I installed Windows 7 using Bootcamp one month ago and it worked fine.

Today, I decided to make another drive in Windows partition.(I didn't know I could not make another drive.) So, I shrank C:\ and made E:\ using disk manager in Windows.(I could not choose D:\ since the driver letter was already assigned).

After I did that, I saw that OSX partition was gone and G and H drives were made. I no longer see boot option to select OSX or Windows when I boot. I can only select Windows. I cannot boot to OSX.

How can I restore OSX? I don't want to lose data in Mac.

  • I think you are going to have to start from scratch to actually fix it. However, you can recover your data if you put your Mac in Target Disk Mode. Then you can either use another Mac or a Linux Live CD (which may require you install HFS+ read support) to copy the data you need off the drive. – nerdwaller Jul 20 '13 at 15:19

I'm afraid you made a BAD mistake. Boot Camp configurations rely on a hybrid MBR, in which a standard GPT configuration is extended in a standards-violating manner to include an MBR partition table that replicates some of the GPT partitions. This is useful because, when presented such a disk, OS X sees the GPT partitions but Windows sees the MBR partitions. As Windows will not boot from a GPT disk on a BIOS-based computer (which the Mac appears to be from Windows' perspective), this enables both OS X and Windows to boot from the computer.

The problem is that, if you use a Windows tool to repartition your disk, the MBR data structures are altered but the GPT data structures remain as they originally were. Depending on the details of what was done, this can result in loss of access to the Windows partitions from OS X, damage to some of the OS X partitions that can be difficult to undo, or other problems.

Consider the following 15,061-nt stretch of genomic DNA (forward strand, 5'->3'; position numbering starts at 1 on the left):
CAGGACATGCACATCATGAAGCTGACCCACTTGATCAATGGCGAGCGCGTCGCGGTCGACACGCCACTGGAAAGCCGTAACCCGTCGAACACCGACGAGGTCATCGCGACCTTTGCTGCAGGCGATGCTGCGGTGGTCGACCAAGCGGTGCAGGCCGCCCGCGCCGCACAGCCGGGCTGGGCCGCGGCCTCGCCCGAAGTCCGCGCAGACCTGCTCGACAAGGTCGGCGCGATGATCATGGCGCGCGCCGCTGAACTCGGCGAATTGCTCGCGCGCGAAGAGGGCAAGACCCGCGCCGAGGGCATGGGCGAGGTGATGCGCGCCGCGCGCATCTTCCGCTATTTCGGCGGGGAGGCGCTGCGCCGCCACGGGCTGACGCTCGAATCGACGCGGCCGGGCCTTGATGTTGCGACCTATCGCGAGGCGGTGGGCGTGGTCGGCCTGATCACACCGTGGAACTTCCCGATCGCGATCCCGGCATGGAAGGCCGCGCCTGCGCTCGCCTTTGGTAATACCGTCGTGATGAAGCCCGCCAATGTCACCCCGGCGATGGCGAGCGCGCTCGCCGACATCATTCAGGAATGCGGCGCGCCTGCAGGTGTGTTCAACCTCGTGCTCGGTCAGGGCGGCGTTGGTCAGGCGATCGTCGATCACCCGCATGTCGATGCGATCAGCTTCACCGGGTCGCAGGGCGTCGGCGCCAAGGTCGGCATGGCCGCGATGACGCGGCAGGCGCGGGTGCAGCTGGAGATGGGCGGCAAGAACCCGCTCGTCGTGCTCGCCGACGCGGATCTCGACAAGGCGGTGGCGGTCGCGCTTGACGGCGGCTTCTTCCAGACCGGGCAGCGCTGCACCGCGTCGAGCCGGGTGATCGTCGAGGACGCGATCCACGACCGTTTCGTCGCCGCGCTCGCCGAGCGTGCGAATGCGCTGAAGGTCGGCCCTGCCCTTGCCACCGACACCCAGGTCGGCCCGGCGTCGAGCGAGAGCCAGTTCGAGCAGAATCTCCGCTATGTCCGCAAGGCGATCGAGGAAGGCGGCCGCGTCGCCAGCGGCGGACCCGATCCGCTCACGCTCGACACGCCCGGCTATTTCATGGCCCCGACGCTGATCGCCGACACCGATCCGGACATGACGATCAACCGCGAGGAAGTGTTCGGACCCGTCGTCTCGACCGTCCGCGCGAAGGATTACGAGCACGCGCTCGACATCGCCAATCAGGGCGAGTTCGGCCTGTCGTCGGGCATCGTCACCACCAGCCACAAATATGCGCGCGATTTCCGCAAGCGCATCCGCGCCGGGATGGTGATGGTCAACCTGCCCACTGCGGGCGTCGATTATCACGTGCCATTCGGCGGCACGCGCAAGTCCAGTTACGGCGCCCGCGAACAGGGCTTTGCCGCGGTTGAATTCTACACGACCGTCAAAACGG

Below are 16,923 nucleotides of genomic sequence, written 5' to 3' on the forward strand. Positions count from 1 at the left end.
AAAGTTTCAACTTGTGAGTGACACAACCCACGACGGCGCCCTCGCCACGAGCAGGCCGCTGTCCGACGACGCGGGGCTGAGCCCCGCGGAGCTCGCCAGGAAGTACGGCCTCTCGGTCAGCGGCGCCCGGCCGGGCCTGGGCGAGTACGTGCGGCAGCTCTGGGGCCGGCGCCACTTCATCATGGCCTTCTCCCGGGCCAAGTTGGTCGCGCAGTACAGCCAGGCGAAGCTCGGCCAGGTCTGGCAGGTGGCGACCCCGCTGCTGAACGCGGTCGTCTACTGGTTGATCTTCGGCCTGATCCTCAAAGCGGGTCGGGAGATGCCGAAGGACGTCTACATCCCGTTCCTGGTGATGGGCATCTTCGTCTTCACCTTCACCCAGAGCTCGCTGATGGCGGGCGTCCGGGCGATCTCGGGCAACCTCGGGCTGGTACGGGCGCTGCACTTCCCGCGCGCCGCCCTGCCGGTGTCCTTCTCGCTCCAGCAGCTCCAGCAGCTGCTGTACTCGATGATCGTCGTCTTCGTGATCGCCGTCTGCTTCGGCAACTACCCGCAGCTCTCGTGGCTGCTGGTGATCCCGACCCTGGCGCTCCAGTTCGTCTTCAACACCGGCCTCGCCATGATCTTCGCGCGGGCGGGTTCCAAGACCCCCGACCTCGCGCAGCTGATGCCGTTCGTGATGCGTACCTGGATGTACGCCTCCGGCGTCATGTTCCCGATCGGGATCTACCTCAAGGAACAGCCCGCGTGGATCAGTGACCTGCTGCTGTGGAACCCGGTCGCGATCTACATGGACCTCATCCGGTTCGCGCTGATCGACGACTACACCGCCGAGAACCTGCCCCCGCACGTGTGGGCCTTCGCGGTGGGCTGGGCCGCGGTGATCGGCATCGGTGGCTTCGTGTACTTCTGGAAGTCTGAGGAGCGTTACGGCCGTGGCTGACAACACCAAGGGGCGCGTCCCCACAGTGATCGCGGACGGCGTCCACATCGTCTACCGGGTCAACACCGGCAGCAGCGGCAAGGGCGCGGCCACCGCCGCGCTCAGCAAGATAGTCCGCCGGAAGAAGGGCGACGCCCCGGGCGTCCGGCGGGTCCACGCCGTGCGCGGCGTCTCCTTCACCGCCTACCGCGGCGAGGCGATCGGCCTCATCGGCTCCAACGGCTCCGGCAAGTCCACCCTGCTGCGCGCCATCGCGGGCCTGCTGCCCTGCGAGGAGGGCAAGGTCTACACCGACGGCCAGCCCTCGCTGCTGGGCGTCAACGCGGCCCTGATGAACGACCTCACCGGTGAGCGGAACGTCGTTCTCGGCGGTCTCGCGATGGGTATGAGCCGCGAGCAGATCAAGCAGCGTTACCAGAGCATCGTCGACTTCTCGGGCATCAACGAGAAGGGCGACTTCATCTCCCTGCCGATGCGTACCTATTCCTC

Your best approach is to back up all your data, wipe all the partitioning data from the disk, and then re-install and/or restore your data. Since you say you can boot to Windows, backing up your Windows data shouldn't be difficult. For OS X, you may need to use an OS X emergency disc to do the job. An OS X installation disc might suffice. It's also conceivable that you could use a Linux emergency disc to do the job, but it would be likely to omit some metadata from the backup.

I recommend you complain to Apple about this. It was their ill-conceived notion to use a hybrid MBR that made this type of blunder possible. In the long run, installing Windows in EFI mode (which uses a legal GPT setup) is a better solution. Unfortunately, this is very hard with Windows 7, although some people have succeeded in doing so. It's reportedly easier to install Windows 8 in EFI mode on most Macs, although some people seem to have problems even with that. You might want to consider using Windows 8 in EFI mode when you try again, and therefore bypass hybrid MBRs.

In the meantime, remember rule #1 when using hybrid MBRs:

  1. Never use an MBR-only tool for repartitioning. Use a GPT tool and, if necessary, re-create your hybrid MBR when you're done.
  • My Mac is 2009 late model which comes with OS X CD. How can I back up data in OS X with install disc? – charleyy Jul 20 '13 at 23:07
  • You can launch the installer and from there launch a Terminal window. Using the Terminal, you can launch most of the programs on your hard disk, although you need to know how to do that. If you're unfamiliar with Terminal, I recommend you locate a tutorial on the Web. (Sorry, I don't have any URLs handy for that.) – Rod Smith Jul 21 '13 at 19:34

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